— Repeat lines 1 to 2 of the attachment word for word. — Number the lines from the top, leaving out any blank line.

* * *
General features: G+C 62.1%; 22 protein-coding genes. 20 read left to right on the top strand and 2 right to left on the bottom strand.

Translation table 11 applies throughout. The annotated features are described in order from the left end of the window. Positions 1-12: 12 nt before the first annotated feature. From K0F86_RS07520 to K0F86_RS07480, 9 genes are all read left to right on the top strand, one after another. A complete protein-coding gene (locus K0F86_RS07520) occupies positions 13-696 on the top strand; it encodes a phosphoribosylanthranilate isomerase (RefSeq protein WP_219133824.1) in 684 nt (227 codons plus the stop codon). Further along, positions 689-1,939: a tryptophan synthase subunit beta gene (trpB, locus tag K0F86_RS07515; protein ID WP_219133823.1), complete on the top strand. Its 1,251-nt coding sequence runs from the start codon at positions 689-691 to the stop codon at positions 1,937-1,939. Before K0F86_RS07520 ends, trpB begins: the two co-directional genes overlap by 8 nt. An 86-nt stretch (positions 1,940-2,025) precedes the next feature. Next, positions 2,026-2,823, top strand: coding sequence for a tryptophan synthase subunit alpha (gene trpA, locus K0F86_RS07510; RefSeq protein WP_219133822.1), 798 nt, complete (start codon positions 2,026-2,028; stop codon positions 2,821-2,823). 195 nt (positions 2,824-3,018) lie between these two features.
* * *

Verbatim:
General features: G+C 62.1%; 22 protein-coding genes. 20 read left to right on the top strand and 2 right to left on the bottom strand.

Translation table 11 applies throughout. The annotated features are described in order from the left end of the window. Positions 1-12: 12 nt before the first annotated feature. From K0F86_RS07520 to K0F86_RS07480, 9 genes are all read left to right on the top strand, one after another. A complete protein-coding gene (locus K0F86_RS07520) occupies positions 13-696 on the top strand; it encodes a phosphoribosylanthranilate isomerase (RefSeq protein WP_219133824.1) in 684 nt (227 codons plus the stop codon). Further along, positions 689-1,939: a tryptophan synthase subunit beta gene (trpB, locus tag K0F86_RS07515; protein ID WP_219133823.1), complete on the top strand. Its 1,251-nt coding sequence runs from the start codon at positions 689-691 to the stop codon at positions 1,937-1,939. Before K0F86_RS07520 ends, trpB begins: the two co-directional genes overlap by 8 nt. An 86-nt stretch (positions 1,940-2,025) precedes the next feature. Next, positions 2,026-2,823, top strand: coding sequence for a tryptophan synthase subunit alpha (gene trpA, locus K0F86_RS07510; RefSeq protein WP_219133822.1), 798 nt, complete (start codon positions 2,026-2,028; stop codon positions 2,821-2,823). 195 nt (positions 2,824-3,018) lie between these two features.